Feeling a little out of breath? No, we’re not talking about the feeling of chasing your kiddos up a set of stairs. We mean your indoor air quality!
Even if you live alone, your home might be more crowded than you think, filled with an invisible guest named carbon dioxide. Don’t worry; we’re not here to give you a chemistry lecture, but we’d like to tell you about some effective ways to reduce carbon dioxide (CO2) levels in your home.
So gather ‘round homemakers and eco-warriors alike, and let’s dive into how to keep your home’s air quality breathable and safe.
Causes and symptoms of high CO2 levels in your home
Increased levels of carbon dioxide can come from numerous sources, such as fuel-burning appliances, poor ventilation or smoking indoors. Below are some of the symptoms of high CO2 levels and what might be causing it in your home.
What causes increased carbon dioxide levels?
Carbon dioxide levels in your indoor environment may quickly increase for various reasons, often due to poor ventilation.
Here’s a quick throwback to science class! When we breathe, we emit carbon dioxide, so the more people you have in your home, the more carbon dioxide is produced. If you’re worried about these CO2 emissions, don’t be. This process is natural and produces significantly lower amounts of CO2 than other sources.
But what causes high CO2 levels in a room? One of the top reasons is the burning of fossil fuels for home appliances. For example, furnaces, boilers, stoves, fireplaces etc, can all release CO2 into your indoor environment.
Poor ventilation can become a big issue, as inadequate ventilation won’t circulate air and remove excess CO2. Furthermore, habits like indoor smoking can increase indoor carbon dioxide concentrations. Some common household items like cleaning supplies release pollutants that lower air quality overall and contribute to higher CO2 concentrations.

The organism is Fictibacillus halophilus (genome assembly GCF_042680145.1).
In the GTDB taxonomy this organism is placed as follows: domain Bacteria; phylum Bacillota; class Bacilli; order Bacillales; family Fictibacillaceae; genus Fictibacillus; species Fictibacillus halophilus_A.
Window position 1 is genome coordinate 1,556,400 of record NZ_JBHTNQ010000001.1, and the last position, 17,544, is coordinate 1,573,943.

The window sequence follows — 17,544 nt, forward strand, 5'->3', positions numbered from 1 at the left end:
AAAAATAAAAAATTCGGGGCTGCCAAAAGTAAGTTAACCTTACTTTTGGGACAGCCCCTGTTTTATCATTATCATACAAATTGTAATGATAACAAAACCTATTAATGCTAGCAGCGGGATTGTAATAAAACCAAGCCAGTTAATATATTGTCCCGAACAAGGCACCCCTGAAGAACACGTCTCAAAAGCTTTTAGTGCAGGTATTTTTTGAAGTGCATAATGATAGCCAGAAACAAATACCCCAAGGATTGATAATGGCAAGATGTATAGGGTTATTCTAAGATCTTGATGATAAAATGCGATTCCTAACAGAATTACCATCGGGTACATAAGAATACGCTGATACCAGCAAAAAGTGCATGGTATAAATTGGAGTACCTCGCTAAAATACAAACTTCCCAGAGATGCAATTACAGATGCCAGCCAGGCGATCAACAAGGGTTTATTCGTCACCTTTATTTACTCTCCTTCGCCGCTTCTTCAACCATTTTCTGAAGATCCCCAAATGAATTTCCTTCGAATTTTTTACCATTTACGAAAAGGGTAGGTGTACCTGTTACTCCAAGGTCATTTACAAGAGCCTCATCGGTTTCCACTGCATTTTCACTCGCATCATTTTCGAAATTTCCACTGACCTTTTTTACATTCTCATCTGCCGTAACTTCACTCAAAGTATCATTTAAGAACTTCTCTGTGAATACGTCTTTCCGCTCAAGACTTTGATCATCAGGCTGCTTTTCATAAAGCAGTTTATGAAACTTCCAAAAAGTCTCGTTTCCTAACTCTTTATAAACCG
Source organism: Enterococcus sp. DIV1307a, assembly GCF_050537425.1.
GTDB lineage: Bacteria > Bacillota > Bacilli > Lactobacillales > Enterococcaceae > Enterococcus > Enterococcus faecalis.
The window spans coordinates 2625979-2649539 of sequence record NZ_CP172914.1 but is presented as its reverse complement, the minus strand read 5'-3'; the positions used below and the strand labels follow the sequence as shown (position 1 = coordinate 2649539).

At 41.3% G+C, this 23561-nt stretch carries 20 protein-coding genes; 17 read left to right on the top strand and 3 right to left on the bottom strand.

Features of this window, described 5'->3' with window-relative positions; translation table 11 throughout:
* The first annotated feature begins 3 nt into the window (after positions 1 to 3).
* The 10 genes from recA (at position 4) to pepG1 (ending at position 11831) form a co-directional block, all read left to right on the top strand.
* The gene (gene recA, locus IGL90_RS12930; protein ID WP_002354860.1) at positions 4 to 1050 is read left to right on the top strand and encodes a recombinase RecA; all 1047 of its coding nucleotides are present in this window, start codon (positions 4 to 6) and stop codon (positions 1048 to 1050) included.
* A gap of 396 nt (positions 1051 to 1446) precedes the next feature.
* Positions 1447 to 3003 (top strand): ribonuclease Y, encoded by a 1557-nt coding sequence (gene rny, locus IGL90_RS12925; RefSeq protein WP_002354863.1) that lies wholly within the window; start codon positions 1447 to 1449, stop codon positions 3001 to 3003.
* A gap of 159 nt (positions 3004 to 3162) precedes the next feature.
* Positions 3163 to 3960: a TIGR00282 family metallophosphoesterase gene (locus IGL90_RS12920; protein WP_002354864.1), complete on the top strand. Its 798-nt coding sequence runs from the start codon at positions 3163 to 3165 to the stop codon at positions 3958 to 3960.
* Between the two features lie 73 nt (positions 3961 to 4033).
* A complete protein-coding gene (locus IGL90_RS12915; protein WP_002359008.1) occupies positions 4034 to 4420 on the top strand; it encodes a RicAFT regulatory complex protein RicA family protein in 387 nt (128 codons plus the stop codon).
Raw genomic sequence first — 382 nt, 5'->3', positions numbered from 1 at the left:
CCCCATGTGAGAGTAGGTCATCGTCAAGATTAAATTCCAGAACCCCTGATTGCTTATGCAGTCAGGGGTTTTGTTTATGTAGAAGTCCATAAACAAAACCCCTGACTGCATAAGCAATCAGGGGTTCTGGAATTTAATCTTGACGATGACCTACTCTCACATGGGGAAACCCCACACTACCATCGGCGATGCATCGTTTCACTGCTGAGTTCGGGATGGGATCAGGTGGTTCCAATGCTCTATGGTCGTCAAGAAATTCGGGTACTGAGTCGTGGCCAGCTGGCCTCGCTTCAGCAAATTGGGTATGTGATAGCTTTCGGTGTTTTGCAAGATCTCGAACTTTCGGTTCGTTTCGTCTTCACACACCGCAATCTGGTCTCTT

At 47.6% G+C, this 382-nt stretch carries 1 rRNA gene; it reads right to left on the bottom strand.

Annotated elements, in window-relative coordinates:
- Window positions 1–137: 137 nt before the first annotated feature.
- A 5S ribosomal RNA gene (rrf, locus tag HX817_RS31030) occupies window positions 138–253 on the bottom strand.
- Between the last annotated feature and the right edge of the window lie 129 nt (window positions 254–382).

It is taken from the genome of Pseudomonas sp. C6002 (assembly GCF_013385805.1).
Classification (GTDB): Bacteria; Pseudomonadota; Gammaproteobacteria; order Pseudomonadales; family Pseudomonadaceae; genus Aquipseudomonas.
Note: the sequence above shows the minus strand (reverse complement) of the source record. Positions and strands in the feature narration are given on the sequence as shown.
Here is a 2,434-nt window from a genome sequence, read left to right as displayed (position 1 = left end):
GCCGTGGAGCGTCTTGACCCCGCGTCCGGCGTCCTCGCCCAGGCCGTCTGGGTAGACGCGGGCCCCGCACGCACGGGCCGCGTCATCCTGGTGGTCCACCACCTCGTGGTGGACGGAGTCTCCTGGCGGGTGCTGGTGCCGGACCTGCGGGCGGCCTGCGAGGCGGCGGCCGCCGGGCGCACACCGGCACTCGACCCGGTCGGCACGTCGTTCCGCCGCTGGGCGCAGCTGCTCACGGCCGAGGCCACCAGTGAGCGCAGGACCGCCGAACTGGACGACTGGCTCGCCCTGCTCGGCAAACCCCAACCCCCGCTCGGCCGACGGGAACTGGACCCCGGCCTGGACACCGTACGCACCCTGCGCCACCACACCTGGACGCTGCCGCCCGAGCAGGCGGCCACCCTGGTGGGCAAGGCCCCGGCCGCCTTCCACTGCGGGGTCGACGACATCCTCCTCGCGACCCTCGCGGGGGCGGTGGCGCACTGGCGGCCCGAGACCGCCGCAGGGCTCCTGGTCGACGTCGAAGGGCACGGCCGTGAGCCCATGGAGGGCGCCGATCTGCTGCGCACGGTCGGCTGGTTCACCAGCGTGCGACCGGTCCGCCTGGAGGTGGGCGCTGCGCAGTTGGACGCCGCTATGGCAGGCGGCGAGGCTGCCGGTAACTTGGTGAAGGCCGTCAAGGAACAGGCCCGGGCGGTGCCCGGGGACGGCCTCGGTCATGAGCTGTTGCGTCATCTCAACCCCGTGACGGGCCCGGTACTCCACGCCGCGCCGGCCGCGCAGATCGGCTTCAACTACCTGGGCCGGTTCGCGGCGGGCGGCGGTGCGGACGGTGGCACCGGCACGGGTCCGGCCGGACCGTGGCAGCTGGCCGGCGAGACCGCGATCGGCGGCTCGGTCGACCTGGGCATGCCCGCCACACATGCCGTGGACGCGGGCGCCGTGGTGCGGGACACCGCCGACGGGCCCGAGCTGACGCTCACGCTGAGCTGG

Signs and symptoms of elevated carbon dioxide levels:
Although carbon dioxide itself isn’t considered a toxic gas, it can still have negative health effects in large doses. Here are some symptoms associated with an extended exposure to high carbon dioxide levels:
- Shortness of breath
- Exhaustion (mild to severe)
If you notice any of the above, open a window immediately or go outside for some fresh air. Also, be sure to contact an HVAC or air care professional promptly so they can assess your system and run tests to check the air quality in your home.
How to reduce CO2 in your home: 7 Ways
Here are a few strategies to avoid carbon dioxide levels from rising to unsafe levels in your home:
1. Maintain your HVAC system well
To effectively regulate CO2 levels in your home, it’s crucial to properly maintain your heating, ventilation and air conditioning system. Check and replace filters on a regular basis. Clogged filters can hinder airflow and decrease your system’s efficiency.
Just like how water isn’t clean when it flows from a dirty pipe, dirty ductwork will affect your indoor air quality. An energy-efficient HVAC system can decrease your home’s overall energy consumption. Additionally, a well-maintained heating system will quickly heat or cool your home faster and simultaneously reduce greenhouse gas emissions.
To ensure your systems are operating at maximum efficiency, schedule regular maintenance visits with a professional technician and conduct periodic checks yourself.
By repairing or replacing older models, you can also avoid incomplete combustion (when fuels don’t burn properly) and reduce the risk of not only CO2 but carbon monoxide and other indoor pollutants.
2. Enhance your airflow and ventilation
Increase the ventilation and airflow throughout your home to flush CO2 and other gasses out more effectively.
Here are a few strategies you can try: